Crozet Real Estate Sales Jumped 30 Percent This Quarter

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Chart courtesy Nest Realty

Western Albemarle Third Quarter Real Estate Report

When the pandemic hit earlier in the year it was anyone’s guess how the local real estate market would be affected. Early indications weren’t good. Given the dire warnings and initial financial hits on Wall Street, most would not have foreseen an explosion in local property activity. But that is exactly what has occurred in the third quarter of this year. Total sales were up over 30% in the quarter, and at the time of this writing the total year-to-date sales are only 17 behind the total number of sales for all of 2019. And there are still two months remaining! 

There were 134 total third-quarter sales in Crozet in 2020, up 33% from the same period last year. In comparison, quarterly sales in Albemarle County as a whole rose just 2% (see quarterly sales chart provided courtesy of Nest Realty). Without the increase in Crozet sales, County sales would have actually declined 3.5%. Of the total sales, 93 were for detached homes, and 41 were for attached townhomes/villas. Four of the sales were for properties of $1m or over, and those are excluded for statistical purposes in following figures. Forty-three of the sales were for new construction homes. Fourteen of these houses were sold in Old Trail, with Pleasant Green totaling 10 sales. There were 18 sales for properties over an acre, which represents 13% of total sales. Historically, this figure has hovered closer to 15-20%; the declining figure reflects more in-town and neighborhood sales. There were four land sales in the quarter, down from five last year. There were no distressed sales in the quarter, a trend that, hopefully, will persist as we continue to face uncertain health and economic issues.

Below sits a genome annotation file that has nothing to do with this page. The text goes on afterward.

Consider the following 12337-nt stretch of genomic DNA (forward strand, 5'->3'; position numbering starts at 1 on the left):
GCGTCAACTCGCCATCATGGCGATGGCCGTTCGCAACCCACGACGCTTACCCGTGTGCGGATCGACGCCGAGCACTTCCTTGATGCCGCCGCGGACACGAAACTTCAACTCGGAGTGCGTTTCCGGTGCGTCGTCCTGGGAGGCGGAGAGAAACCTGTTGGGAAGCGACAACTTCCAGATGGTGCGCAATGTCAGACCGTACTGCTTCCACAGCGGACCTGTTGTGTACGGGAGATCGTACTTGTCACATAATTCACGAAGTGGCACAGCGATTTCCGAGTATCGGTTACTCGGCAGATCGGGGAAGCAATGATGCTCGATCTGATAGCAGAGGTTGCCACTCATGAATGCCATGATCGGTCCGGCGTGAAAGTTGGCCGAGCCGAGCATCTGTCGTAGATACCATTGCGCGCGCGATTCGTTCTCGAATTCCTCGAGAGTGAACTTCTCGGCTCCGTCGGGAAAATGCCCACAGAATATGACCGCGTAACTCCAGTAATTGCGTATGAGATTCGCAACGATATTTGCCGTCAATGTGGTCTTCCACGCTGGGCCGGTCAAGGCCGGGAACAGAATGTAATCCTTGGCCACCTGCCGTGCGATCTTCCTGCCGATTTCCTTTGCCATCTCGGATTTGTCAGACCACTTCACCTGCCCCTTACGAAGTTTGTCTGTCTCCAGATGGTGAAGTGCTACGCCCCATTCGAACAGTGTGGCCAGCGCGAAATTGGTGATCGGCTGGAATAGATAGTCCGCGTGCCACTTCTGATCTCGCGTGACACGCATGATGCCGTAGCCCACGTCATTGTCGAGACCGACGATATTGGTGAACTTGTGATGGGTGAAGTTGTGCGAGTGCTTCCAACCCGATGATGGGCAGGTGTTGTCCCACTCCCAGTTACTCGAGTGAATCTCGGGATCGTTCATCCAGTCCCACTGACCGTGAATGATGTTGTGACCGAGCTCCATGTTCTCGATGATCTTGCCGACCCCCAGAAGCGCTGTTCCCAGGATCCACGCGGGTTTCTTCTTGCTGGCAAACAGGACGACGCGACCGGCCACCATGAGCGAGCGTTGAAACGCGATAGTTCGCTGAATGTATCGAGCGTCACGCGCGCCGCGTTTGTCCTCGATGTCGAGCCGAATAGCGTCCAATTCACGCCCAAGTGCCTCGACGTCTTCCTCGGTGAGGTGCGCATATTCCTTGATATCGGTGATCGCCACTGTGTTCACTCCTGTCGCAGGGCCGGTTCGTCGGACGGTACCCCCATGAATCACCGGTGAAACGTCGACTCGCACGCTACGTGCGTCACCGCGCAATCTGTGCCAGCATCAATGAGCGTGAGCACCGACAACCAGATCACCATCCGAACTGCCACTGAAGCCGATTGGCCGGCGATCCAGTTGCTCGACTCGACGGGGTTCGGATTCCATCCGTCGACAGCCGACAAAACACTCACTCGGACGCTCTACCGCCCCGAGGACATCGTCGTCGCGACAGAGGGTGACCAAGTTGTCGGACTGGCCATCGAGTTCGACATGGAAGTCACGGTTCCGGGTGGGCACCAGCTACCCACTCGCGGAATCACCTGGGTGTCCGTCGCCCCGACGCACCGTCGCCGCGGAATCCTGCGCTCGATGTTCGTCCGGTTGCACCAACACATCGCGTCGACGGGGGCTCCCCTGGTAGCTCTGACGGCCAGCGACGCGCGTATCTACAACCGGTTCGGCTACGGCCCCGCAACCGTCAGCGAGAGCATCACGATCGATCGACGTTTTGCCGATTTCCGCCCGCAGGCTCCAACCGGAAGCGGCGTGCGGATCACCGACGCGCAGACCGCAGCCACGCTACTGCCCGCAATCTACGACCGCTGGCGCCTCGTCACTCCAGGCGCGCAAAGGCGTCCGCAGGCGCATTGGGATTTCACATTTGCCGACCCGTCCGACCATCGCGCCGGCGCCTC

The average price for a detached home fell in the quarter, dropping 5% to $509,000. This drop is due in part to a higher percentage of these sales being lower cost re-sales. Of the 89 total sales, only 22 were for new construction, down from 30 sales in the same period last year. The average new construction price dropped 11%, due mostly to the actual home size averaging 2,843 sqft, compared with 3,508 sqft in 2019. The cost of construction rose, though, to $210 sqft. Rapidly escalating material costs due to COVID shutdowns and increased demand will continue to underpin new home prices. 

Glenbrook was the new home sales leader, with Old Trail and Westlake a sale or two behind. There were a relatively massive 67 re-sale transactions in the quarter, up 68% from third quarter of 2019. The average price of resales rose 10% to $483,000. The median days-on-market was mostly unchanged at 27 days. Homes were selling quickly, and there were instances where multiple offers were received, which pushed prices higher.

There were 41 attached sales in the quarter, up a third from the 31 sales in 2019. Twenty-one of these were for new construction, with Pleasant Green accounting for 10 of these sales, and 9 being in Old Trail. The average price for these new builds dropped slightly to $419,000, reflecting a 7% decrease in size. There were 20 resale properties sold in the quarter, at an average price of $312,000. The resale market will continue to face competition from new construction, especially now with Pleasant Green in full swing. 

Not in recent memory has market forecasting occurred against a backdrop of such uncertainty. The outlook is dominated by the presidential election and increasing case numbers—and uncertainty—around COVID heading into the winter. But in real estate, low inventory and historic low interest rates are keeping demand up and prices strong. Yahoo Finance even suggests that a surge in COVID-related divorce rates is adding to demand, as is the exodus from large cities as people seek the “safety” of house living over apartment renting. The National Association of Realtors, Zillow, and CoreLogic all suggest strong demand and low inventory will continue to propel prices, though not all are in agreement about how long the current situation will last. The same scenarios hold true in our local Crozet market. Hang on for the ride. 

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